Microsoft Teams is now your hub for apps and work – especially remote work
Microsoft adds more ways to automate processes with Teams, and more tools for building apps that live inside Teams
The dramatic increase in Teams usage as more people switch to working remotely isn't just about having video conferences instead of phone calls. As with alternatives like Slack and enterprise social networks like Yammer, Teams is as much a place to get work done as a place to talk about work.
Teams already lets enterprise users use some apps and services in a tab or pin Power Apps for quick access. For many organisations, Teams is becoming a hub for distributing apps and Power BI dashboards alongside in-channel bots, "because that's where people are spending most of their time" Charles Lamanna, CVP for the Power Platform told TechRepublic.
Frontline and field service workers are increasingly getting apps through Teams rather than from a portal, Lamanna suggested. "People are using Teams as they communicate with other people who are out doing work on a mobile device, and then they're consuming Power Apps which are distributed inside the team's client instead of going through the app store. That keeps people in the group chat collab environment and then you can easily switch over to do business tasks like record hours, record a repair or look up information about a particular physical location."
For information workers, remote work is also about content and collaboration rather than just chat, and the focus for the Power platform is now on making low code, chatbots and automations useful for enabling remote work, and on putting custom line-of-business tools where employees are doing that remote work (which from a Microsoft perspective is Teams).
"There's a huge upswing in users inside of Teams who then want their business processes to be integrated with Teams, because if I'm living in Teams more than I live in a browser or anything else, I want my business processes to come to me -- because users hate going to 18 different websites and 18 different apps to get things done," Lamanna said.
To simplify this, Microsoft will soon make it easier to add Power Apps, Power Virtual Agents and Power BI dashboards, while the new Power BI 'Share to Teams' option is already available. "It's an easy way to take your visualisations around data and your analysis, and post that with the thumbnail directly into a Teams chat," Lamanna said. "If I'm looking at a report in Power BI and there's interesting data points, I can add that into the Teams channel with a screenshot of the report I was looking at to go start a conversation about the data."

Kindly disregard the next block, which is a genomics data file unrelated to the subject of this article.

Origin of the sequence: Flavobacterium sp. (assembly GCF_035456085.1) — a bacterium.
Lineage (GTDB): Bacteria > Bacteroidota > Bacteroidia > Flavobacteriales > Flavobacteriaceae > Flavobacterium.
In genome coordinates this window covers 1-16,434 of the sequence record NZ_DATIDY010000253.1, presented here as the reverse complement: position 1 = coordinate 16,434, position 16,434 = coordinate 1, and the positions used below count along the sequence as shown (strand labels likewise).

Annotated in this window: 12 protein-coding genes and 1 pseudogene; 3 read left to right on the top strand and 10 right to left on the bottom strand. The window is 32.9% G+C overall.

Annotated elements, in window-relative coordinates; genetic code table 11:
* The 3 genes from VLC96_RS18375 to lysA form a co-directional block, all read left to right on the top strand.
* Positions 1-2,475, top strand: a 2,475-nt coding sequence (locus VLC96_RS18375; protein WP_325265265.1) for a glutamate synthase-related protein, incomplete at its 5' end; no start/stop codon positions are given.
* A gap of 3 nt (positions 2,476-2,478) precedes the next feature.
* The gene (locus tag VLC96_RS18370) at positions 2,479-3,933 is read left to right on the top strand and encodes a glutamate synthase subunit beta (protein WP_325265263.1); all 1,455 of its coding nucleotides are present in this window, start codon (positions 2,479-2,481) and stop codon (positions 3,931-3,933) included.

"Teams as a hosting environment is all about collaboration, all about working with other people; whereas if I go to a browser that's all about my own personal productivity," he added.
Lower code, faster
The idea of Power Apps has always been to enable businesses to build custom apps to handle the 5% of their needs that common business software doesn't deliver using a 'low code' approach that needs some coding -- but not so much that only professional developers can do it.
"Being able to write code to build apps and write code to build chat bots, and write code to build workflows has been around for a while, but the barrier is really high so you don't go solve a lot of these small problems. With this remote work platform, I'm able to have non-developers build this level of customisation inside of Teams, in a fully integrated seamless way. Because the barrier is so small with low code, we're just churning out these experiences which are really pointwise and small, but super-valuable to the localised group or team that's leveraging them," Lamanna said.
That's even more relevant now because the pandemic has meant business processes changing quickly and organisations needing to build tools to manage new processes, Lamanna said. "All of our customers are saying all of our business processes have changed, we have to go do things that we never had to do before, like manage the number of people who are in physical locations, manage store closures, integrate with the local health department."
Power Apps are already available inside Teams, but until now they've been 'pixel perfect' apps laid out on the canvas that you had to design. Now they can be 'model-driven' -- using responsive layouts automatically generated from a data model that adapts to different resolutions and form factors.